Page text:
Vetiver International Newsletter

Australia, Queensland — Vetiver hedgerow on Darling Downs flood prone vertisols. (Photo – Paul Truong)

Vietnam: Reclaiming sand “desert” with vetiver grass – (Photo – Ngo Duc Ndo)

Current, climate change related, extreme drought, heatwave and flood events are having a devasting impact on us all. The agricultural sector is especially impacted, particularly small and vulnerable farmers. The Vetiver System can help prevent/reduce some of the negative impacts of climate change if applied prior to the event; and can be used to mitigate some of the damage after the event. It is important to remind ourselves what the Vetiver System can do for the agricultural sector……. Vetiver hedges will reduce the impact of flood damage by slowing and spreading out the flow of water, improving infiltration and groundwater recharge, reducing field erosion, downstream sedimentation and fertility losses; as a mulch, reduce soil temperatures and conserving soil moisture, thus extending the time to plant wilting – often the difference between total crop loss and crop survival. Weakened crops often lead to greater pest damage – vetiver, in some instances, will mitigate the latter.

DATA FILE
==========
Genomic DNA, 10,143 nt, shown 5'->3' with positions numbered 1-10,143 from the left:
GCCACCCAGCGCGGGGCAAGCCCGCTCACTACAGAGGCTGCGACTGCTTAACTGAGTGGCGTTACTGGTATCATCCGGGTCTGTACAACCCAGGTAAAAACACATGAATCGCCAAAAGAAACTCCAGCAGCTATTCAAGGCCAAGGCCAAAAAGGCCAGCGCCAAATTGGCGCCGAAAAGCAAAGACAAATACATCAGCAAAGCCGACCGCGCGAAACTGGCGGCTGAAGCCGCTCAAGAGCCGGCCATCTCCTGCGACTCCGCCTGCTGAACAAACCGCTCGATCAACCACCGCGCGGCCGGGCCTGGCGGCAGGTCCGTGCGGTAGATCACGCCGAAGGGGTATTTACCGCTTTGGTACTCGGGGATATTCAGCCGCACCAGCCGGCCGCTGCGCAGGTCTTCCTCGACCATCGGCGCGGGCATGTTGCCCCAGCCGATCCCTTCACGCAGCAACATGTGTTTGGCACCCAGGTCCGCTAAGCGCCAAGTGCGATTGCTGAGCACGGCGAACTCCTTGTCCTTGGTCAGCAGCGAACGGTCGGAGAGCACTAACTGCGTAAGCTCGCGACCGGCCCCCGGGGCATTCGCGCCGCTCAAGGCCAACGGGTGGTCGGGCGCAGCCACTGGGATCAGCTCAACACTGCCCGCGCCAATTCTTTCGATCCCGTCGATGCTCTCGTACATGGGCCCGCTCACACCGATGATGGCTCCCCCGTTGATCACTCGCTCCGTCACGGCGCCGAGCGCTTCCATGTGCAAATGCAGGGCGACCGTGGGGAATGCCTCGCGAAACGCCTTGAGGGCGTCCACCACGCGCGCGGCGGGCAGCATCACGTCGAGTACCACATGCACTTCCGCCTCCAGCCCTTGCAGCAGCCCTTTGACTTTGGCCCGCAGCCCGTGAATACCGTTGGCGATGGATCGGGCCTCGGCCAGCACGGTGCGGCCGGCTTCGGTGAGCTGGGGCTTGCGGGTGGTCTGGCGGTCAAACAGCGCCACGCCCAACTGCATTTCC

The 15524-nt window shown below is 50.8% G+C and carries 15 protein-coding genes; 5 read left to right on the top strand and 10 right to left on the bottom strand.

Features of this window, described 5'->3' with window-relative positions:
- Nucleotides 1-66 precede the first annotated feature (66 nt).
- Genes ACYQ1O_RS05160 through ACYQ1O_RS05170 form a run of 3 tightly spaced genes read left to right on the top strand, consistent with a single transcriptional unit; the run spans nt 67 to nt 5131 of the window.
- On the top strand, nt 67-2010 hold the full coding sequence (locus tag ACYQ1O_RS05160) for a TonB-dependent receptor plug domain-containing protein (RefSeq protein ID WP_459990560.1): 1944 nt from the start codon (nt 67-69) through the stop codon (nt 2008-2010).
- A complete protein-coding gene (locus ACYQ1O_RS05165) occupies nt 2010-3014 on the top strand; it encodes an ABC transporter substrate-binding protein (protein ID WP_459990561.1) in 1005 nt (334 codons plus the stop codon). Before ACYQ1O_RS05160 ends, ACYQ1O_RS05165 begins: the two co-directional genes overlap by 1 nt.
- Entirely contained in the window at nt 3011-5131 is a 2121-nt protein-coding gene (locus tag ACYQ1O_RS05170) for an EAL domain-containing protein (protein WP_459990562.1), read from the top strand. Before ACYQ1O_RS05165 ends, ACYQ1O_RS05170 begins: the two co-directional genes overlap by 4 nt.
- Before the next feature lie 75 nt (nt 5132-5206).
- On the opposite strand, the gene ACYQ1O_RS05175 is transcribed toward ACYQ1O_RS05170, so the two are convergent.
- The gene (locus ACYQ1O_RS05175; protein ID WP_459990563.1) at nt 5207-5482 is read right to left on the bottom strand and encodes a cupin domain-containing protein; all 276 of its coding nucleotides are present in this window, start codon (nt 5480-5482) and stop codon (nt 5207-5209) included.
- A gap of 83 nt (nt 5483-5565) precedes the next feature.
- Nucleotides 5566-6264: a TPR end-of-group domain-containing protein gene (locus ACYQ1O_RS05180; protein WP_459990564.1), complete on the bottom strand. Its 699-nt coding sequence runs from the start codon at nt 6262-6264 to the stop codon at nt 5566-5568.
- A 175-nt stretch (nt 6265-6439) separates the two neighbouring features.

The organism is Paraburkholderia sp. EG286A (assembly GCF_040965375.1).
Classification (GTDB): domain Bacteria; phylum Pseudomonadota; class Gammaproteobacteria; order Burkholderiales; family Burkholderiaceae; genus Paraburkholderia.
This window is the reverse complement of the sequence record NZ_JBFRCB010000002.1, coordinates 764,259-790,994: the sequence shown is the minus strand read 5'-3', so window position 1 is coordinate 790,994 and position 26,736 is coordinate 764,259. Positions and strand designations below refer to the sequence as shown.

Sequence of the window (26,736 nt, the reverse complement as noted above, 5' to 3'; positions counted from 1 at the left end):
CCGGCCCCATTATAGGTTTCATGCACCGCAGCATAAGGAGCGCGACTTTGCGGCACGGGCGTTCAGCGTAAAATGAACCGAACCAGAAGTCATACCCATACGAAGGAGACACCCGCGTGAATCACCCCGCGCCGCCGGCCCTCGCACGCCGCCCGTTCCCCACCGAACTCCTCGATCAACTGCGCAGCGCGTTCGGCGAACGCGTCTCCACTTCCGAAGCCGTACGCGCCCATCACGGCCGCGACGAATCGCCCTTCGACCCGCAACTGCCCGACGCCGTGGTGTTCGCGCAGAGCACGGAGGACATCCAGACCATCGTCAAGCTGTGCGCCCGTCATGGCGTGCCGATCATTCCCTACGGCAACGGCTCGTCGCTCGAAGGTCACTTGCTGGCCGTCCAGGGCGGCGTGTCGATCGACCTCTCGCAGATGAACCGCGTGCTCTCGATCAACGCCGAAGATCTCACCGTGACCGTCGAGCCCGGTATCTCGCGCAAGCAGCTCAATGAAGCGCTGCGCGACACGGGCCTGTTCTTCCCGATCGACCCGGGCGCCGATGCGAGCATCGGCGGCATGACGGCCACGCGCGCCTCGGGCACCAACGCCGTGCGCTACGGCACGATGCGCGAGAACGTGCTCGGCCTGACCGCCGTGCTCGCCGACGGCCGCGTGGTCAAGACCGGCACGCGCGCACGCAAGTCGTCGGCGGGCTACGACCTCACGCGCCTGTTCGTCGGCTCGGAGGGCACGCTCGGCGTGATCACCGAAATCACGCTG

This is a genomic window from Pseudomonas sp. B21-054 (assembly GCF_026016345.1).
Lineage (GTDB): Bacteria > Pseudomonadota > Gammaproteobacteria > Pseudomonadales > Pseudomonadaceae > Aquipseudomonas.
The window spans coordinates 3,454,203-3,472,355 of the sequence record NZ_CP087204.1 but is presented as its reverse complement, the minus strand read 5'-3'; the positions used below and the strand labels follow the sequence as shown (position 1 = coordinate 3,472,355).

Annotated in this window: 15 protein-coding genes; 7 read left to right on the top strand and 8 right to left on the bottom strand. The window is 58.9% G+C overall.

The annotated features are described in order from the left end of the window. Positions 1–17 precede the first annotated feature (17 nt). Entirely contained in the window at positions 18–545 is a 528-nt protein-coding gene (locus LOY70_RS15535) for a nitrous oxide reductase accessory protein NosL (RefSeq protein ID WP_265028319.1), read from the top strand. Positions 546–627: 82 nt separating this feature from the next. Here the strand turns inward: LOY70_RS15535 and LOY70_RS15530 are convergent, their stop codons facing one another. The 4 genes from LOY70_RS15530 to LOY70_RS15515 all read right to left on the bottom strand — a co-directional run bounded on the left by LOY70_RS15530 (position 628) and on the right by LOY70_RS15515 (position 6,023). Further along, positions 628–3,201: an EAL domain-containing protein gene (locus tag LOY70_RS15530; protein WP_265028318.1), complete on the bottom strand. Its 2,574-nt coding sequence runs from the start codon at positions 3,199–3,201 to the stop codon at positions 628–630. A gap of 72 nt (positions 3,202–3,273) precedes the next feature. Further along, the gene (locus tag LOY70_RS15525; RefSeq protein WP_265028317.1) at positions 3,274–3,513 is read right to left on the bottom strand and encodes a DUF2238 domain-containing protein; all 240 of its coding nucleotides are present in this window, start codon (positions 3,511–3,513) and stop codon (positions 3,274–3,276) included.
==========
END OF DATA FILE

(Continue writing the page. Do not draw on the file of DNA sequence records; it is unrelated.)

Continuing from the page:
Our cover photo from Ngo Duc Tho (Vietnam) shows how vetiver in recent years can be used to rehabilitate a sand “desert”. Twenty years ago, Paul Truong and some commercial farmers planted (as part of the Land Care program) vetiver on the heavy, black cracking, flood prone vertisols of Queensland’s Darling Downs … the vetiver hedgerows reduced rainfall runoff and flood water velocity, improved drainage at the hedge line and prevented erosion. Graham Dabbs (Zimbabwe) is currently using vetiver for the same purpose as the Darling Downs application in support of small African farmers. Small farmers on all the continents are using vetiver to protect their land and crops against more frequent extreme events.

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